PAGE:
Theme? Plot?

Theme? Plot?
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Jonathan Reyes

About fifteen years ago, I took a mail-order course from Writer’s Digest. I wanted to write short stories for magazines but was unsure of my abilities. There wasn’t any place in the text books, letters, or worksheets where the words theme or plot were mentioned. I know, kind of weird coming from Writer’s Digest.

The first time I saw the word theme being associated the process of writing, other than a composition for school, was right here on the Internet. Several of the blogs I’m subscribed to are mostly about writing and, of course, are owned and written by authors who are much farther along in this craft/art than I am.

When I first started reading the posts on this subject, I got confused. It seemed that writer are having as much trouble defining it as I am. According the Dictionary.Com, there’s seven different meanings for the noun form alone. The three most relevant ones are:

  1. a subject of discourse, discussion, meditation, or composition; topic:

The need for world peace was the theme of the meeting.

  1. a unifying or dominant idea, motif, etc., as in a work of art.
  2. a short, informal essay, especially a school composition.

The last one, of course, is the least compatible for what I’m discussing in this post but I wanted to include it so that you could see how grade-school kids would be likely to apply it.

The first two definitions look like one to me. Am I missing something here?

In my estimation, either of the first two definitions pretty much says it all. Yet, while browsing through blogs, I read all sort of elaborations. To tell the truth, they’re kind of perplexing. I’ve never thought of a theme as being complex, even when apply the term to a full-blown story. The question I ask to get to the theme is: What is the bigger picture this piece is conveying?

The term plot, although discussed at many blogs, isn’t actually defined by any of those authors. It doesn’t need to be. At least that’s what I’ve been think until I looked the word up.

  1. Also called storyline. the plan, scheme, or main story of a literary or dramatic work, as a play, novel, or short story.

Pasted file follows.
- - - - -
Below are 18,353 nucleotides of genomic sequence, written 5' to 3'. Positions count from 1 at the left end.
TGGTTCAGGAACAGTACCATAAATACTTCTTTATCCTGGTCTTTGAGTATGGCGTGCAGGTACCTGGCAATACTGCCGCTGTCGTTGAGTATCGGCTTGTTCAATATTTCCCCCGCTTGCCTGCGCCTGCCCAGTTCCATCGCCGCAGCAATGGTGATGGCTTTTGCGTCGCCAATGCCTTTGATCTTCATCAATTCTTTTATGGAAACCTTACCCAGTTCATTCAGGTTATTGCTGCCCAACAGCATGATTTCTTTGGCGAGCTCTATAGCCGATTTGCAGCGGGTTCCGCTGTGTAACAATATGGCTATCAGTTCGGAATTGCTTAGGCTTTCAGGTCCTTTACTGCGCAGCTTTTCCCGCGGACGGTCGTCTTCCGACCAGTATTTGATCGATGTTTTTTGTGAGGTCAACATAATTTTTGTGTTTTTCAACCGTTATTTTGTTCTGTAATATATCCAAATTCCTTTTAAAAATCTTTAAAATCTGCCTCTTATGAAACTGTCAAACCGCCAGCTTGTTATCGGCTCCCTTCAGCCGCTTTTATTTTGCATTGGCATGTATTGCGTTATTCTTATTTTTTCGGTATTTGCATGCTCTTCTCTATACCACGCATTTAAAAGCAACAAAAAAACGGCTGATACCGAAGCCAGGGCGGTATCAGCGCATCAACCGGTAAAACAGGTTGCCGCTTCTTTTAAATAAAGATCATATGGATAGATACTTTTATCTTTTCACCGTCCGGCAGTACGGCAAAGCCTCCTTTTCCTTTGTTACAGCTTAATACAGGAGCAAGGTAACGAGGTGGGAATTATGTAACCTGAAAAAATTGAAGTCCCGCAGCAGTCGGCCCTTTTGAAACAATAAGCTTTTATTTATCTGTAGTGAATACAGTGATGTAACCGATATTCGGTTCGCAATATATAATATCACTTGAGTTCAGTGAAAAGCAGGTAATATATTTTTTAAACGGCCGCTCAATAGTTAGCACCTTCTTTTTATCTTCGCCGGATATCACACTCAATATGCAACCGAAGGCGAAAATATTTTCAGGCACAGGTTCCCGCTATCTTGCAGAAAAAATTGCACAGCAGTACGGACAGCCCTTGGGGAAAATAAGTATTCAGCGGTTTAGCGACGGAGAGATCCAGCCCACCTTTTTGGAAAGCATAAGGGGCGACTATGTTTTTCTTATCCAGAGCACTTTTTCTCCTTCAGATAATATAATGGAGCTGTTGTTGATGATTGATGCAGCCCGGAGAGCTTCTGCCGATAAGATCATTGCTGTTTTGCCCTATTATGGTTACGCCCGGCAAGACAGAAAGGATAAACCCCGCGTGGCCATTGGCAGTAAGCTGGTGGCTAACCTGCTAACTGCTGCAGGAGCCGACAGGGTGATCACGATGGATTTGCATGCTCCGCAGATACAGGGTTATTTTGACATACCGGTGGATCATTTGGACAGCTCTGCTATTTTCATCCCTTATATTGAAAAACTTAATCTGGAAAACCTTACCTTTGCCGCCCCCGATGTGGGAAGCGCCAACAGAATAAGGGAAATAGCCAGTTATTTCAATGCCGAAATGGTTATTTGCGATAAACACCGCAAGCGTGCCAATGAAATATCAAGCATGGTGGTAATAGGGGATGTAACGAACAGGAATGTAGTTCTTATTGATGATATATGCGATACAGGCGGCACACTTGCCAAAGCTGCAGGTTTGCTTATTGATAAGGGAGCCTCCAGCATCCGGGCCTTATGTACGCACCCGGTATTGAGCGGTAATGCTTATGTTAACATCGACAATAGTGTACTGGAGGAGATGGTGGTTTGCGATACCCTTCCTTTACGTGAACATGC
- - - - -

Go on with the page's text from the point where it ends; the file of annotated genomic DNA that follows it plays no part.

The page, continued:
2. a list, timetable, or scheme dealing with any of the various arrangements for the production of a play, motion picture, etc.

The original count of meanings was seven. Yes, five didn’t apply, although the last one could have been taken a different way so it would have been relevant to writing. What I found odd was the two I coped seem to be the same really. Authors aren’t trying to confuse those of us who are newbies. Why is the dictionary doing it?

I don’t think the components needed to write a novel have to be portrayed as being complex. Leave that for the story itself. The work should not be in trying to understand the terms of the craft. The work, as much as most of us love it and don’t consider it work, is being creative and writing it in such a way so readers don’t want to put the book down until they reach the end. Adding abstruse jargon to the mix is ludicrous.

Am I trying to simplify things too much?


12 thoughts on “Theme? Plot?

    1. Glynis Jolly

      If I go by the definition, theme does mean ‘idea’. I keep on wanting to call it the ‘message’, not necessarily meaning moral though. :/


    1. Glynis Jolly

      I have a feeling that I’m asking for the moon. I wonder if this idea of complicating the terms is just to help writers feel that their chosen career is worthwhile. I don’t find writing difficult but it sure is a long process. 😉


        1. Glynis Jolly

          I’m one of those peculiar people who likes every day with schedules, plans, neat and tidy areas — the works. Working with a thought-out process is an easy one for me. 😀

          Liked by 1 person

    1. Glynis Jolly

      Jill, I’m sure WD accepts pantsers, which is what you are. I’ve been one all this time but I’ve found out I was one because I had no idea how to be a plotter. Rachel’s book walked me through the tulips. 😛 Some writers just feel better as pantsers. I’m really not one of them though. I want schedules, plans — I want all of my ducks in a row.

      Liked by 1 person

    1. Glynis Jolly

      The first time I read the word was about three months ago. I thought it was such a silly word too. I’m sure it’s relatively new and, in my opinion, a slang term. Pantser refers to a writer who doesn’t plan before s/he writes. S/he just sits her/himself down and starts writing. The flip of the coin is a plotter. Writer has outlines, notes, development sheets for characters, etc. before even thinking about starting to write that first page. Neither way of writing is right or wrong. They’re just different approaches.

      When I think about what my book is about, I don’t have any problem fitting it into one or two sentences. But once I find a piece of paper and pen, or a text file to type on, the one or two sentences explode into an entire paragraph and I can’t remember the one or two sentences I started with in my head.

      Do they make Beano for the mind? I have way too many brain farts. O_o


    1. Glynis Jolly

      Your explanation is was what I thought theme and plot were. That’s the way I heard in way back in 7th grade by Mr. Emery. I’ve always thought every story has a message, either yelling out or peeking out from under. The message isn’t necessarily a moral but it does say something to the reader. The plot is how that message gets across.

      Yes or no?


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